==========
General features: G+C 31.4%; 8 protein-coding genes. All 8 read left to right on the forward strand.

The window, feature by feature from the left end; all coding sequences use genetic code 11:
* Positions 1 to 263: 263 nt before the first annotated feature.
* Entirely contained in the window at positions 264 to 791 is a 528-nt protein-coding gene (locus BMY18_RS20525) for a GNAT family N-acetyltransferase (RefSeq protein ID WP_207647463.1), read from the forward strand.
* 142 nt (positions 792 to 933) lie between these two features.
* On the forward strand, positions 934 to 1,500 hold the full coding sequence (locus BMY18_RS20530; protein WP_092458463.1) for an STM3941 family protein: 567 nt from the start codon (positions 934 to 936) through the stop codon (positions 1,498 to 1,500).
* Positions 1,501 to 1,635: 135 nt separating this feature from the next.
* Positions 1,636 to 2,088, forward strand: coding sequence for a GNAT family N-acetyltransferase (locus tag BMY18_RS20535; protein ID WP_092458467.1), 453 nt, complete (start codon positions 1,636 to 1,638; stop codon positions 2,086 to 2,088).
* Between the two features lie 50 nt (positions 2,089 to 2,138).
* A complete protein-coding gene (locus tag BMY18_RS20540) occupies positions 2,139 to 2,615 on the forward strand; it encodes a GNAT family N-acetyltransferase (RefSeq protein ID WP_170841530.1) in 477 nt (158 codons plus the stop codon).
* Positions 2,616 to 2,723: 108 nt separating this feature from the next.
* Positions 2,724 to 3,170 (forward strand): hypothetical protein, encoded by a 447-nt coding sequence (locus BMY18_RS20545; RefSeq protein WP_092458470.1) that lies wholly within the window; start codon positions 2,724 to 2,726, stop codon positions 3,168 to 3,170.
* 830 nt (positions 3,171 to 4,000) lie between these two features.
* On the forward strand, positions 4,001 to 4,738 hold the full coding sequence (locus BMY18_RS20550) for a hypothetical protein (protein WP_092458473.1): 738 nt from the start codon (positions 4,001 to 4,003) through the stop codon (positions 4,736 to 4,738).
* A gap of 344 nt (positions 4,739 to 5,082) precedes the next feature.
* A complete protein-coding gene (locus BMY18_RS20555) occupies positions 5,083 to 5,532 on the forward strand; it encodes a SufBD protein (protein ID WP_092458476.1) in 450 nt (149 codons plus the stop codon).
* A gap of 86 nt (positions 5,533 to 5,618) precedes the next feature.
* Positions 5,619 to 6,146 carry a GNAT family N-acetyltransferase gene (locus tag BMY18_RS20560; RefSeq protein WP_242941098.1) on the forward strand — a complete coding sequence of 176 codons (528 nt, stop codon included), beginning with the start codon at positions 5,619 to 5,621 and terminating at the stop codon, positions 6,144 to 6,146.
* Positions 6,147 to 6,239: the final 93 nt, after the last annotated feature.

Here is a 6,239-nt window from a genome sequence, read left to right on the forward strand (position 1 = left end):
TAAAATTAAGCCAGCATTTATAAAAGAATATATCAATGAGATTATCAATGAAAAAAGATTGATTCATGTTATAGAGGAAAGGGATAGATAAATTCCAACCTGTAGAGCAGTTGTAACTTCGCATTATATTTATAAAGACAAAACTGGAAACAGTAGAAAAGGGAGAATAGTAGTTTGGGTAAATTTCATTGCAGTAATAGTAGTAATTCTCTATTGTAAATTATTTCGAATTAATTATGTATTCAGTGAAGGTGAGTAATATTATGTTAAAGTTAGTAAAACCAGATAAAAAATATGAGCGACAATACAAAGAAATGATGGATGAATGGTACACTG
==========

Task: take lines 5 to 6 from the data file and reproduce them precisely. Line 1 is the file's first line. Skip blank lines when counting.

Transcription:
* 142 nt (positions 792 to 933) lie between these two features.
* On the forward strand, positions 934 to 1,500 hold the full coding sequence (locus BMY18_RS20530; protein WP_092458463.1) for an STM3941 family protein: 567 nt from the start codon (positions 934 to 936) through the stop codon (positions 1,498 to 1,500).